ABU DHABI // Rear Admiral Ahmed al Tunaiji said earlier this year that it was imperative for the Armed Forces to acquire deterrence capabilities "because deterrence is important for defence".
His statement reinforced a shift in military doctrine announced in February by Sheikh Khalifa bin Zayed, President of the UAE. The doctrine moved the Emirates from passive "defence" to "advanced, deterrent defence". The Navy has been moving in this direction since commissioning the building of six 72-metre warships in 2004. Its officers are expected to operate the first of the Baynunah-class corvettes by 2011, according to officials from Abu Dhabi Ship Building, the vessels' contractor.
As part of its expansion, the Navy is expected to finish the construction of a new naval base. During the International Defence Exhibition and Conference (Idex) in February, the UAE Armed Forces announced plans to sign a contract with the Italian shipbuilder Fincantieri for a Dh430 million (US$117m) anti-submarine vessel. But the story does not end here. The navy is now looking to acquire further operational skills. Yesterday it assumed command of Task Force 152 (TF152), part of the Combined Maritime Forces (CMF), a coalition of naval assets from 24 countries that conducts operations in a 2.4-million square-mile expanse of water that includes, besides the Gulf, the Indian Ocean and the Red Sea.
Since 2004, when the force was created, the UAE has contributed troops, ships and helicopters in operations and exercises carried out by TF152, which operates exclusively in the Gulf. TF152 focuses on fighting terrorism, drug-trafficking and human smuggling. But the Navy had never commanded the force; that was left to the UK, the US and others. Being in command of complex operations will provide UAE naval officers with the experience of overseeing operations throughout the Gulf, from Kuwaiti territorial waters to the strategically important Strait of Hormuz.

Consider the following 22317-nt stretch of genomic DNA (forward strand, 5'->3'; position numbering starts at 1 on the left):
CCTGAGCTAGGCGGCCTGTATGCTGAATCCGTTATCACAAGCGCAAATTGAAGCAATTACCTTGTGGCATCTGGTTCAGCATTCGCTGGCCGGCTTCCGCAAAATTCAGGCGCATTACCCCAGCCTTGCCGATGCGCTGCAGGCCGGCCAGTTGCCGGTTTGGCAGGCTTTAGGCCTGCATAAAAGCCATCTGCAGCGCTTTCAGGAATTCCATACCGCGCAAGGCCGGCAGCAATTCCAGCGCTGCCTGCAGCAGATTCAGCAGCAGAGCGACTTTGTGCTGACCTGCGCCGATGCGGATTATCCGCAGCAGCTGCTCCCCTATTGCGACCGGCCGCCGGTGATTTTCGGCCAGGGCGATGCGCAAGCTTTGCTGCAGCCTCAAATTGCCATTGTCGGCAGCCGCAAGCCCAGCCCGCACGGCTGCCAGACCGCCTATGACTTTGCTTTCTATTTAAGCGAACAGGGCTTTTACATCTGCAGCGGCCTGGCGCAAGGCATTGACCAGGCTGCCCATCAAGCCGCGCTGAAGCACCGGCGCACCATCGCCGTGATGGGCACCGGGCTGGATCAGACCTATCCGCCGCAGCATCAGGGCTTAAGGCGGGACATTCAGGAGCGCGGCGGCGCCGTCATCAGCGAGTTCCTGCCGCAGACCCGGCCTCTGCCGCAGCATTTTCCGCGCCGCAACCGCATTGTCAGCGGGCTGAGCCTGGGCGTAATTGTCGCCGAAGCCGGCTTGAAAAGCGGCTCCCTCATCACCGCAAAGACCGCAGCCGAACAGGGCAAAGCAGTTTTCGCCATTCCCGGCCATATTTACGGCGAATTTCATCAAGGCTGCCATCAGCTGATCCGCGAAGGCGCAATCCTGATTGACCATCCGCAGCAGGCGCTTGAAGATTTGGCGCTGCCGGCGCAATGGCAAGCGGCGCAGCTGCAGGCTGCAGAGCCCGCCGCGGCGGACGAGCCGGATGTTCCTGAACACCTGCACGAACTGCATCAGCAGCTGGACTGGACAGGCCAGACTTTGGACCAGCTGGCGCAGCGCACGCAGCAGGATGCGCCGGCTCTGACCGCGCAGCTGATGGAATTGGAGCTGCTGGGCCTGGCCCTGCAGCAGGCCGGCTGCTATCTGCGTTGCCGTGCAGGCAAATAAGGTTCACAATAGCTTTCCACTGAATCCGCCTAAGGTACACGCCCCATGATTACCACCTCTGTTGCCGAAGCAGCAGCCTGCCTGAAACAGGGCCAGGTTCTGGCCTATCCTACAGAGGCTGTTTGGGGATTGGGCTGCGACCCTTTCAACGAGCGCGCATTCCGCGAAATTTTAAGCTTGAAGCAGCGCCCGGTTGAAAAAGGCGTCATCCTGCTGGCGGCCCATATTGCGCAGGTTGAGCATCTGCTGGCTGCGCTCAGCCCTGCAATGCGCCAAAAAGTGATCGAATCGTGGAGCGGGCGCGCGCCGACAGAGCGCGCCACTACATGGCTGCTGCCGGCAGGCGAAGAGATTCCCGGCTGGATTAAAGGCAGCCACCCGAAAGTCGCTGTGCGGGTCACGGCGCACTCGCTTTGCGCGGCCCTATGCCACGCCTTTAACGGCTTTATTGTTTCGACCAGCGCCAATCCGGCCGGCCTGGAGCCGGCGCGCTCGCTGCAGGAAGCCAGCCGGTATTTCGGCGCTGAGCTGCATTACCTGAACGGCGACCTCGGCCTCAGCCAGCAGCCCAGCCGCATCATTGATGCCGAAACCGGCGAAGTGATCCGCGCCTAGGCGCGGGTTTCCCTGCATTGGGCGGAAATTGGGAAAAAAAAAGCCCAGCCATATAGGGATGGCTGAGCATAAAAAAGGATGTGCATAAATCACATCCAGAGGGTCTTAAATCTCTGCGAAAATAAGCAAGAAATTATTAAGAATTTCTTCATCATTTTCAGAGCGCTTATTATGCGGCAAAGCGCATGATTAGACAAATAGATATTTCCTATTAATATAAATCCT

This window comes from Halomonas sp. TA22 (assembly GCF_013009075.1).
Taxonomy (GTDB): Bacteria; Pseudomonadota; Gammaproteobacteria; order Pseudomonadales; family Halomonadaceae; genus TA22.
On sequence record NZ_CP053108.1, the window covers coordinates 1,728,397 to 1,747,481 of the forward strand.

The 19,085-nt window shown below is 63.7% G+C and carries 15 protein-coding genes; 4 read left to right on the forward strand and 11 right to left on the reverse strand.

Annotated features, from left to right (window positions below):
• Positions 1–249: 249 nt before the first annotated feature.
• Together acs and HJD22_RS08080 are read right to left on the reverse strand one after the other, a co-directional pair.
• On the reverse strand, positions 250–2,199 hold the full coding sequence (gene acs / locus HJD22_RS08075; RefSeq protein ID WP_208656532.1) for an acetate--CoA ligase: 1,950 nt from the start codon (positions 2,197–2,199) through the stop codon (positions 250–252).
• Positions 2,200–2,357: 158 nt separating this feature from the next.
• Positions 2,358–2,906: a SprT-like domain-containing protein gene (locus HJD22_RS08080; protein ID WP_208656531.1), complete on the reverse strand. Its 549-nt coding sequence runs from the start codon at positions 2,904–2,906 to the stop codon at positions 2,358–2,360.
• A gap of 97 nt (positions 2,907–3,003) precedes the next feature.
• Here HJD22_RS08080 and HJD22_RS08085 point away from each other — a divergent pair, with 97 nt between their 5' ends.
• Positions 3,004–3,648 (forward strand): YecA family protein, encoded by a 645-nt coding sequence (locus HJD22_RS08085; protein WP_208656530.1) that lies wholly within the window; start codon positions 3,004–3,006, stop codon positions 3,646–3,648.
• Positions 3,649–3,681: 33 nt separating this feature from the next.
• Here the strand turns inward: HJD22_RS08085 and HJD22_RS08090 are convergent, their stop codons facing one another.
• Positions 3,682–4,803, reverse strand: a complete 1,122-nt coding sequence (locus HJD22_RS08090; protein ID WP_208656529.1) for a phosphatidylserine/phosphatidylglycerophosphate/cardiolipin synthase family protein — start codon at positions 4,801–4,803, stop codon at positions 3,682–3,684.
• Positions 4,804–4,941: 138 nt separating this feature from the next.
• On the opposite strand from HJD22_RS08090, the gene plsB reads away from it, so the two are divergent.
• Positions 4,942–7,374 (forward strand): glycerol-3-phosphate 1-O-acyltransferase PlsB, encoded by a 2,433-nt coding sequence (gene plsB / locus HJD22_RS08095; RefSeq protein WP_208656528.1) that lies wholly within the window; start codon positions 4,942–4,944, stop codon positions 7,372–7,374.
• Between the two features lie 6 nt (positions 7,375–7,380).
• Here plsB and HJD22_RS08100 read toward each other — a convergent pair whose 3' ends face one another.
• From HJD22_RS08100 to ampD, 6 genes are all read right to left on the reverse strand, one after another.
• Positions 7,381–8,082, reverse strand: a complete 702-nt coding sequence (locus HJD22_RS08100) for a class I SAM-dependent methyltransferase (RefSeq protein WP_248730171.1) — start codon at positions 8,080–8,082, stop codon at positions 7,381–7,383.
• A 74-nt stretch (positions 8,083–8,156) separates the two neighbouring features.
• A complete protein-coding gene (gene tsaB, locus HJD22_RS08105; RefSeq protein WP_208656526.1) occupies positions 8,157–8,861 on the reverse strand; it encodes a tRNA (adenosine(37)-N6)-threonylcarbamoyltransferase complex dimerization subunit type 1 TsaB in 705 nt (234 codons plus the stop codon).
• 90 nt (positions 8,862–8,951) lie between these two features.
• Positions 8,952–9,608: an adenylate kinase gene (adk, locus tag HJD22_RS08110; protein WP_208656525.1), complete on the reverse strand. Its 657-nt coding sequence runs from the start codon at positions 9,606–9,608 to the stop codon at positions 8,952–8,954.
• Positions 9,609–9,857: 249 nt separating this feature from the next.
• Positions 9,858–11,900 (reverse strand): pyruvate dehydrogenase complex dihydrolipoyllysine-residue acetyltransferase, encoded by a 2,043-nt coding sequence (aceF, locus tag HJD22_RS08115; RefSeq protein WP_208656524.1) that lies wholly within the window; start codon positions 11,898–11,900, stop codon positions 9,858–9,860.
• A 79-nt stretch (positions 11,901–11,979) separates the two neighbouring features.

Dr Mustafa Alani, senior adviser and security programme director at the Gulf Research Centre in Dubai, said taking command of the task force was consistent with UAE leadership's new strategy. "They have a vision that co-operation at the naval level needs to be pushed up and improved, if not for strategic level [then] for non-strategic" such as counter-piracy and counter-terrorism operations. Dr Alani said that in order for the UAE to meet that "vision" it was important to build a capacity that goes beyond its territorial waters.
"They're developing blue-water capacity and this will give them a role in piracy efforts," he said. The attack last November on the giant Saudi oil tanker Sirius Star, which Somali pirates released in January for a Dh11m ransom, was a turning point, he said. "The GCC countries woke up to the fact that you need to put out your own ships, and without naval capacity you can't do it." Dr Alani stressed that maritime security could not be achieved only by the national navies in the region; a multinational force in the area was also required, he said.
The Gulf force had been very effective without becoming overtly political, he added. "It's not politically sensitive because the job is not strategic," he said. "It's not against certain states. They deal with counter-terrorism and crime." firstname.lastname@example.org